In **critical damping**, the object reaches the equilibrium point **as quickly as possible without oscillating**. An automobile shock absorber is a great example of the practical application of critical damping.

## What is the critical damping coefficient? The damping coefficient formula

The value of the damping coefficient at which **critical damping** occurs is the **critical damping coefficient of a system.** It's also equal to the undamped resonant frequency of the oscillator.

In terms of stiffness and mass of the oscillating object, we calculate the critical damping coefficient as follows:

where:

- $k$ is the stiffness of the oscillated body; and
- $m$ is the mass of the oscillating body.

## How to use the critical damping calculator

It's simple and straightforward!

**Select**the units for each variable from the drop-down list beside them.**Enter**the oscillator's mass in the input box for "**Mass (m)**."**Type**the oscillator's stiffness in the input for "**Stiffness (k)**."

The calculator displays the natural frequency (ω_{n}) and critical damping coefficient (c_{c}) of the oscillator.

✅ You can enter the **mass and natural frequency** to find out the other two variables, or you can enter the **critical damping coefficient** and one other variable to estimate the remainders. In short, **enter any two variables and obtain the other two variables**.

## FAQ

### What is simple harmonic motion?

An oscillating body executes **simple harmonic motion** (SHM) if:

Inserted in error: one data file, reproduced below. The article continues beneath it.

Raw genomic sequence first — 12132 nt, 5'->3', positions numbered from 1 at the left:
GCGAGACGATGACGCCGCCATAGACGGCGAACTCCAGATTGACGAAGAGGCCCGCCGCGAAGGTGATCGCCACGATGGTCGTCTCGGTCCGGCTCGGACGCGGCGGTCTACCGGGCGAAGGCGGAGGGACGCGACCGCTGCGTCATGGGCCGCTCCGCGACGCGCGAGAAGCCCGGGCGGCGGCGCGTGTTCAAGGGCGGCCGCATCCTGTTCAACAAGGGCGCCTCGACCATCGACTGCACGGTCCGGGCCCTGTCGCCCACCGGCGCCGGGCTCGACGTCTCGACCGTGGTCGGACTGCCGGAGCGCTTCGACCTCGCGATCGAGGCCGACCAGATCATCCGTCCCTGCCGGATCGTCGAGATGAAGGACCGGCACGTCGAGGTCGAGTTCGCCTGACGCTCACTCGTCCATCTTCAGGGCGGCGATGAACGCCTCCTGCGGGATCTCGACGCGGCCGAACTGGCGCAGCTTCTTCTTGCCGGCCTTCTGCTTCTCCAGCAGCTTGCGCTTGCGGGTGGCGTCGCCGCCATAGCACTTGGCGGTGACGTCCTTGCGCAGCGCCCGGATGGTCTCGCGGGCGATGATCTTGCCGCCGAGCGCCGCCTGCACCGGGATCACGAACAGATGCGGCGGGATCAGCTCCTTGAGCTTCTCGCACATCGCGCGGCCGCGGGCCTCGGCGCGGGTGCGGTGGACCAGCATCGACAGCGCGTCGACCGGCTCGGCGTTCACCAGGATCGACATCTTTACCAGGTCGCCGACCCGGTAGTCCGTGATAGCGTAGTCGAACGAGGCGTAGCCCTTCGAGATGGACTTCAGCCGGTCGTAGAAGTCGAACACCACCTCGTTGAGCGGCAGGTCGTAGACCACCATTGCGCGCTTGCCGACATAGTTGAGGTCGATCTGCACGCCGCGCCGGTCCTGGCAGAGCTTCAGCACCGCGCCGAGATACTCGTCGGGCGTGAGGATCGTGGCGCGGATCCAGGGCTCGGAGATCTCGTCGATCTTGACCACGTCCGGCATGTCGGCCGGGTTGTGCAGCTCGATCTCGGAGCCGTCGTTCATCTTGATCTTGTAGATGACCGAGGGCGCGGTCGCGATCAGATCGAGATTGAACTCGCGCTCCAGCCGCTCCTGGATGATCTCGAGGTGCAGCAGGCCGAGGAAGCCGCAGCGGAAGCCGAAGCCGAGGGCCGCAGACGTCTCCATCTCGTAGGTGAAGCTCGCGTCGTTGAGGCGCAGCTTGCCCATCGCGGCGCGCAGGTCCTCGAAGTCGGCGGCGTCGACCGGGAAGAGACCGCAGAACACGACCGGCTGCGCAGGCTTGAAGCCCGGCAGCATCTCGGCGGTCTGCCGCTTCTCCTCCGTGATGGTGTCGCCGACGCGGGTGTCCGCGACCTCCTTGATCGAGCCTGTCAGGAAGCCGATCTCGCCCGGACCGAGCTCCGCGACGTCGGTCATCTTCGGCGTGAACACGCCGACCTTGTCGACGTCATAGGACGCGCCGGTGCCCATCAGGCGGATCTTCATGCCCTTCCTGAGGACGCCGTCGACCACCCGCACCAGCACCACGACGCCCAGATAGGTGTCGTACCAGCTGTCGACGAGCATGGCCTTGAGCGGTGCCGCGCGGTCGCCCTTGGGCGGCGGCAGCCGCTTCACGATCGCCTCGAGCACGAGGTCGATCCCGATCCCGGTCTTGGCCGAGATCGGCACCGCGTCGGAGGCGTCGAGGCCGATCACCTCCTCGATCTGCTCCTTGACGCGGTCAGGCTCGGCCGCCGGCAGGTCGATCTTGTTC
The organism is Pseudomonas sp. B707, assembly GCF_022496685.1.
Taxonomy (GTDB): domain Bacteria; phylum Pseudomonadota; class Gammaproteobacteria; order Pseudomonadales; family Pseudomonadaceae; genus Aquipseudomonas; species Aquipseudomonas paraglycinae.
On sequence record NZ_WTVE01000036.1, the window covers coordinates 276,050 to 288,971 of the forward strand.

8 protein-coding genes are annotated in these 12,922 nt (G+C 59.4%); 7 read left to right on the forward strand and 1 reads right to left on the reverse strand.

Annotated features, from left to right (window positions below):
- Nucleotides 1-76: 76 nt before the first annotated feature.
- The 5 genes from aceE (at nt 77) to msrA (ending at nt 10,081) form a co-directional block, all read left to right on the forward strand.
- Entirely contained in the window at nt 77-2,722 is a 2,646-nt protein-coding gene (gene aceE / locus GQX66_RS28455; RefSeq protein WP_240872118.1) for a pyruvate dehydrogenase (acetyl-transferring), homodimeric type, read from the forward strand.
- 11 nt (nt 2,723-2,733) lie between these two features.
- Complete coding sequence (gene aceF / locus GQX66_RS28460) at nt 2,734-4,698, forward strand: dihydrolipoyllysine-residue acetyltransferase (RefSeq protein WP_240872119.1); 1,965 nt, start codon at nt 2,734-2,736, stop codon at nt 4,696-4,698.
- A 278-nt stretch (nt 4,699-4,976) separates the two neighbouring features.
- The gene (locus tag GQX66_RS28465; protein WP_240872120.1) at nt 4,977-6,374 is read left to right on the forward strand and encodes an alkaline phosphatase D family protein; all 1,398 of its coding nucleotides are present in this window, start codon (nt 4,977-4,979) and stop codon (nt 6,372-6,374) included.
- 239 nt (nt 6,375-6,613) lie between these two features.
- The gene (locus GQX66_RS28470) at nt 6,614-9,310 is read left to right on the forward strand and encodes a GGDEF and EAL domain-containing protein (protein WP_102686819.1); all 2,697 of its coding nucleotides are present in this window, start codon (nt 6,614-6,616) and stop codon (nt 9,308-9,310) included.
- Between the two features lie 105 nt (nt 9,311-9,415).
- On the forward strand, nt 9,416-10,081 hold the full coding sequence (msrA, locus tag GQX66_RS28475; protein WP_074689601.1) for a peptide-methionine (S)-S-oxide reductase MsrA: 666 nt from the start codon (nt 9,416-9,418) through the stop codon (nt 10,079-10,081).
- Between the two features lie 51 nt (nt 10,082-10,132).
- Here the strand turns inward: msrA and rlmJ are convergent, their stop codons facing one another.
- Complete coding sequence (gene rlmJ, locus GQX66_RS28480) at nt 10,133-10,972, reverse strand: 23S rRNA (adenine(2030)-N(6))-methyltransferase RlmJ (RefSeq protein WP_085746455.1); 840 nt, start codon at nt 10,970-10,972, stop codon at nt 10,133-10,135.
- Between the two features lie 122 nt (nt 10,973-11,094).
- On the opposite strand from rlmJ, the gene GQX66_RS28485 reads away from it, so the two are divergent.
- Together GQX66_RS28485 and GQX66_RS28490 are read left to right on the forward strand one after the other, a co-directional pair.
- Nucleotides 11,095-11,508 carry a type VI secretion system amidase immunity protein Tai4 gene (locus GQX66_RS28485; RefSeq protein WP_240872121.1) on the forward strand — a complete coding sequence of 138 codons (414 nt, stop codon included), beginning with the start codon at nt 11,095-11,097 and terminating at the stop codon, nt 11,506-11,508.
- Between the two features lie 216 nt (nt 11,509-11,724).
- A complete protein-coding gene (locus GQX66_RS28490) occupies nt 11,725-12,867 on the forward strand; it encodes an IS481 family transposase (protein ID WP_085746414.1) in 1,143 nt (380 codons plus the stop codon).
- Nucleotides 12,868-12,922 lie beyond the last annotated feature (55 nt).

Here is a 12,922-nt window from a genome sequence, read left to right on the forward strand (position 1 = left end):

- The magnitude of the forces acting on it is directly proportional to the magnitude of its displacement from the mean position; and
- The restoring force always acts towards the mean position.

### What are the differences between overdamping, underdamping, and critical damping?

There are three damping systems:

- An
**overdamped**system returns to the equilibrium position**slowly without oscillating**. - An
**underdamped**system moves to the equilibrium position**quickly**and**oscillates**before coming to rest. - A
**critically damped**system moves**as quickly as possible**toward equilibrium**without oscillating**about the equilibrium.

### How do I find the critical damping coefficient using the natural frequency?

The critical damping coefficient (**c _{c}**) is twice the product of the mass (

**m**) and natural frequency (

**ω**) of the oscillating object:

_{n}**c**.

_{c}= 2mω_{n}So, find the product of the mass and natural frequency and multiply it by 2 to obtain the critical damping coefficient.

### How do I calculate the stiffness of an oscillator with mass and natural frequency?

To find the stiffness of an oscillator, equate the two formulas to estimate the critical damping coefficient:

**c**, where_{c}= 2mω_{n}**m**is the mass and**ω**is the oscillating object's natural frequency; and_{n}**c**, where_{c}= 2√(k×m)**k**is the stiffness.

Thus, stiffness is the product of the oscillator's mass and square of the natural frequency: **k = mω _{n}^{2}**.

### How do I find the critical damping coefficient of an oscillator of mass 2 kg and stiffness 2 N/m?

The formula for calculating the critical damping coefficient (**c _{c}**) using the oscillator's mass (

**m**) and stiffness (

**k**) is:

**c**._{c}= 2√(k×m)

So, the critical damping coefficient of an oscillator of mass 2 kg and stiffness 2 N/m is **2√(2 × 2) = 4 Ns/m**.

### How do I calculate the stiffness of an oscillator of mass 5 kg and critical damping coefficient 1 Ns/m?

The formula to calculate stiffness is:

**k = c**,_{c}^{2}/2m

where **k** is the stiffness, **m** is the mass, and **ω _{n}** is the natural frequency of the oscillating object. Thus, an oscillator of mass 5 kg and critical damping coefficient 1 Ns/m has a stiffness of

**1**.

^{2}/ (2 × 5) = 0.05 N/m